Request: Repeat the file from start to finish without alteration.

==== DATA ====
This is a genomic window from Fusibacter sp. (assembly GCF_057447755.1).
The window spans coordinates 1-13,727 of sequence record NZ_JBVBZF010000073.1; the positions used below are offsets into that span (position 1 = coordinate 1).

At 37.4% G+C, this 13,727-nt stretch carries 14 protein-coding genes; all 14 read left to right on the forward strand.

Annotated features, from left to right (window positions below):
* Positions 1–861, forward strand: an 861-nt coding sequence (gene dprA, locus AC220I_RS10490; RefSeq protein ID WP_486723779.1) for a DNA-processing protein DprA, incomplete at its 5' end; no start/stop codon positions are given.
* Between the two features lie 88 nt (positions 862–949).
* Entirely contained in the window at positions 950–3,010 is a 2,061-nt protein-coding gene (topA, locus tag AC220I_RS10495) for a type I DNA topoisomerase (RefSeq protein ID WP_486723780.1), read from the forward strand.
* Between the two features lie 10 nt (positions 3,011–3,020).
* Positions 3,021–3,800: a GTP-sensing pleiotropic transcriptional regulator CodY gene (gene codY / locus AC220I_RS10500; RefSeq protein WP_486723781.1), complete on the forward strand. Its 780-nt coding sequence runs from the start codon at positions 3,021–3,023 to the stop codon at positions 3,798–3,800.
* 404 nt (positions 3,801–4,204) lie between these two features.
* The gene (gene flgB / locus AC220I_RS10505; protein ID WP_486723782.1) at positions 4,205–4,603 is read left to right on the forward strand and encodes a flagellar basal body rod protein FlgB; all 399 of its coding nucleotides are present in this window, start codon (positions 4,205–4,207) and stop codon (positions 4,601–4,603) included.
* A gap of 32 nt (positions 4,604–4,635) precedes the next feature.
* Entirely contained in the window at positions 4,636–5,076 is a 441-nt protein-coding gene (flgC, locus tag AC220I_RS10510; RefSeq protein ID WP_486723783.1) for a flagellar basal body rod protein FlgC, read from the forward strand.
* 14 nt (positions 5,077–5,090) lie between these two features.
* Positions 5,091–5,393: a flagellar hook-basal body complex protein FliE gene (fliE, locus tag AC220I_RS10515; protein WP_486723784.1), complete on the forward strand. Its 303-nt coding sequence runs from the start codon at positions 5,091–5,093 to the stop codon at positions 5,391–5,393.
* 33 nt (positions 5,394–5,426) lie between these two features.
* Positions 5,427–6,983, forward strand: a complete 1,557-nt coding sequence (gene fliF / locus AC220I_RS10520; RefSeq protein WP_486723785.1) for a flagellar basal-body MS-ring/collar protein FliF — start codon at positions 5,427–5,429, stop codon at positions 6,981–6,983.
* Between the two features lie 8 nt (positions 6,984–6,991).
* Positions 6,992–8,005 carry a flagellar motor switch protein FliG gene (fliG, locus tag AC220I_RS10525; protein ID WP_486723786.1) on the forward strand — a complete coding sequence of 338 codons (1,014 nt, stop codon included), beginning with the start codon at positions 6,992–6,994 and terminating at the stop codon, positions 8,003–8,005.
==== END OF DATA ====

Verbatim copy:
This is a genomic window from Fusibacter sp. (assembly GCF_057447755.1).
The window spans coordinates 1-13,727 of sequence record NZ_JBVBZF010000073.1; the positions used below are offsets into that span (position 1 = coordinate 1).

At 37.4% G+C, this 13,727-nt stretch carries 14 protein-coding genes; all 14 read left to right on the forward strand.

Annotated features, from left to right (window positions below):
* Positions 1–861, forward strand: an 861-nt coding sequence (gene dprA, locus AC220I_RS10490; RefSeq protein ID WP_486723779.1) for a DNA-processing protein DprA, incomplete at its 5' end; no start/stop codon positions are given.
* Between the two features lie 88 nt (positions 862–949).
* Entirely contained in the window at positions 950–3,010 is a 2,061-nt protein-coding gene (topA, locus tag AC220I_RS10495) for a type I DNA topoisomerase (RefSeq protein ID WP_486723780.1), read from the forward strand.
* Between the two features lie 10 nt (positions 3,011–3,020).
* Positions 3,021–3,800: a GTP-sensing pleiotropic transcriptional regulator CodY gene (gene codY / locus AC220I_RS10500; RefSeq protein WP_486723781.1), complete on the forward strand. Its 780-nt coding sequence runs from the start codon at positions 3,021–3,023 to the stop codon at positions 3,798–3,800.
* 404 nt (positions 3,801–4,204) lie between these two features.
* The gene (gene flgB / locus AC220I_RS10505; protein ID WP_486723782.1) at positions 4,205–4,603 is read left to right on the forward strand and encodes a flagellar basal body rod protein FlgB; all 399 of its coding nucleotides are present in this window, start codon (positions 4,205–4,207) and stop codon (positions 4,601–4,603) included.
* A gap of 32 nt (positions 4,604–4,635) precedes the next feature.
* Entirely contained in the window at positions 4,636–5,076 is a 441-nt protein-coding gene (flgC, locus tag AC220I_RS10510; RefSeq protein ID WP_486723783.1) for a flagellar basal body rod protein FlgC, read from the forward strand.
* 14 nt (positions 5,077–5,090) lie between these two features.
* Positions 5,091–5,393: a flagellar hook-basal body complex protein FliE gene (fliE, locus tag AC220I_RS10515; protein WP_486723784.1), complete on the forward strand. Its 303-nt coding sequence runs from the start codon at positions 5,091–5,093 to the stop codon at positions 5,391–5,393.
* 33 nt (positions 5,394–5,426) lie between these two features.
* Positions 5,427–6,983, forward strand: a complete 1,557-nt coding sequence (gene fliF / locus AC220I_RS10520; RefSeq protein WP_486723785.1) for a flagellar basal-body MS-ring/collar protein FliF — start codon at positions 5,427–5,429, stop codon at positions 6,981–6,983.
* Between the two features lie 8 nt (positions 6,984–6,991).
* Positions 6,992–8,005 carry a flagellar motor switch protein FliG gene (fliG, locus tag AC220I_RS10525; protein ID WP_486723786.1) on the forward strand — a complete coding sequence of 338 codons (1,014 nt, stop codon included), beginning with the start codon at positions 6,992–6,994 and terminating at the stop codon, positions 8,003–8,005.